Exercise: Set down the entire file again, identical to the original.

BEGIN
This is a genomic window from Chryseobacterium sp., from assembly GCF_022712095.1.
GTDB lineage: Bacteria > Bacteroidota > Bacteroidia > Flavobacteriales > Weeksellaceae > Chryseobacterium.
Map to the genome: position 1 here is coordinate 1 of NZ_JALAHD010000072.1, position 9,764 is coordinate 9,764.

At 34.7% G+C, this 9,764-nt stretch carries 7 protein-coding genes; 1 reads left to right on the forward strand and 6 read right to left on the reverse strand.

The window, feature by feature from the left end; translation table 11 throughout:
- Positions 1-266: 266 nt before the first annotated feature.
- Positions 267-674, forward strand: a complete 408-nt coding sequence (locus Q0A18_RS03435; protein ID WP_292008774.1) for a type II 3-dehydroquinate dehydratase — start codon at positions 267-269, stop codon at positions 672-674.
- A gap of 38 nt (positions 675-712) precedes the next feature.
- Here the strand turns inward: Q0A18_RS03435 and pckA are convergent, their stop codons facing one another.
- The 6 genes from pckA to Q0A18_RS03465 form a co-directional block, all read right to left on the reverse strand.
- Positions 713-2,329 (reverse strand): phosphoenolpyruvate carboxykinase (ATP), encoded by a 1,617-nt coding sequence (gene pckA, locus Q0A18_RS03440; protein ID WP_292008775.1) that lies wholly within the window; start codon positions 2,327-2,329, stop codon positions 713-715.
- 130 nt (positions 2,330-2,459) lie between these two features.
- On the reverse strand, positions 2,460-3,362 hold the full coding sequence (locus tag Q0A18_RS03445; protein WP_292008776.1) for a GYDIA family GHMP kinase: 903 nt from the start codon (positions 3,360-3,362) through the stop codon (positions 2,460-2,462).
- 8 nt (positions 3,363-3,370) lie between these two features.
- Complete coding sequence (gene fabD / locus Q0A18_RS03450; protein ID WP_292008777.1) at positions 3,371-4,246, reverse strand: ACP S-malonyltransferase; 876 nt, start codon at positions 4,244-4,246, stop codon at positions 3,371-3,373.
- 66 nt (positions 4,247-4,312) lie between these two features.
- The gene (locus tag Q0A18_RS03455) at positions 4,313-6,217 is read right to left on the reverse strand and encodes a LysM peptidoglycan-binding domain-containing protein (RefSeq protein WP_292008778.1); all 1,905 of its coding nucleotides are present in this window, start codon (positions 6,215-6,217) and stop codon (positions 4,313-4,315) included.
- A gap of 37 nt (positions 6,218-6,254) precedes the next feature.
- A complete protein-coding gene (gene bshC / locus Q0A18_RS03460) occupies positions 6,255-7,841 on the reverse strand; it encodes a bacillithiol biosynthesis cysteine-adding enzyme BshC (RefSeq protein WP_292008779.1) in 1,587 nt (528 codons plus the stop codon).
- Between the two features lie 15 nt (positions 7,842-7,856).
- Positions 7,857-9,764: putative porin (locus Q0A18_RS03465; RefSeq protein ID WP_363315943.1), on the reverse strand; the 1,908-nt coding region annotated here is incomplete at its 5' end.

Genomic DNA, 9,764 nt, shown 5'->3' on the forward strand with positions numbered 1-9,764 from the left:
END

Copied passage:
This is a genomic window from Chryseobacterium sp., from assembly GCF_022712095.1.
GTDB lineage: Bacteria > Bacteroidota > Bacteroidia > Flavobacteriales > Weeksellaceae > Chryseobacterium.
Map to the genome: position 1 here is coordinate 1 of NZ_JALAHD010000072.1, position 9,764 is coordinate 9,764.

At 34.7% G+C, this 9,764-nt stretch carries 7 protein-coding genes; 1 reads left to right on the forward strand and 6 read right to left on the reverse strand.

The window, feature by feature from the left end; translation table 11 throughout:
- Positions 1-266: 266 nt before the first annotated feature.
- Positions 267-674, forward strand: a complete 408-nt coding sequence (locus Q0A18_RS03435; protein ID WP_292008774.1) for a type II 3-dehydroquinate dehydratase — start codon at positions 267-269, stop codon at positions 672-674.
- A gap of 38 nt (positions 675-712) precedes the next feature.
- Here the strand turns inward: Q0A18_RS03435 and pckA are convergent, their stop codons facing one another.
- The 6 genes from pckA to Q0A18_RS03465 form a co-directional block, all read right to left on the reverse strand.
- Positions 713-2,329 (reverse strand): phosphoenolpyruvate carboxykinase (ATP), encoded by a 1,617-nt coding sequence (gene pckA, locus Q0A18_RS03440; protein ID WP_292008775.1) that lies wholly within the window; start codon positions 2,327-2,329, stop codon positions 713-715.
- 130 nt (positions 2,330-2,459) lie between these two features.
- On the reverse strand, positions 2,460-3,362 hold the full coding sequence (locus tag Q0A18_RS03445; protein WP_292008776.1) for a GYDIA family GHMP kinase: 903 nt from the start codon (positions 3,360-3,362) through the stop codon (positions 2,460-2,462).
- 8 nt (positions 3,363-3,370) lie between these two features.
- Complete coding sequence (gene fabD / locus Q0A18_RS03450; protein ID WP_292008777.1) at positions 3,371-4,246, reverse strand: ACP S-malonyltransferase; 876 nt, start codon at positions 4,244-4,246, stop codon at positions 3,371-3,373.
- 66 nt (positions 4,247-4,312) lie between these two features.
- The gene (locus tag Q0A18_RS03455) at positions 4,313-6,217 is read right to left on the reverse strand and encodes a LysM peptidoglycan-binding domain-containing protein (RefSeq protein WP_292008778.1); all 1,905 of its coding nucleotides are present in this window, start codon (positions 6,215-6,217) and stop codon (positions 4,313-4,315) included.
- A gap of 37 nt (positions 6,218-6,254) precedes the next feature.
- A complete protein-coding gene (gene bshC / locus Q0A18_RS03460) occupies positions 6,255-7,841 on the reverse strand; it encodes a bacillithiol biosynthesis cysteine-adding enzyme BshC (RefSeq protein WP_292008779.1) in 1,587 nt (528 codons plus the stop codon).
- Between the two features lie 15 nt (positions 7,842-7,856).
- Positions 7,857-9,764: putative porin (locus Q0A18_RS03465; RefSeq protein ID WP_363315943.1), on the reverse strand; the 1,908-nt coding region annotated here is incomplete at its 5' end.

Genomic DNA, 9,764 nt, shown 5'->3' on the forward strand with positions numbered 1-9,764 from the left: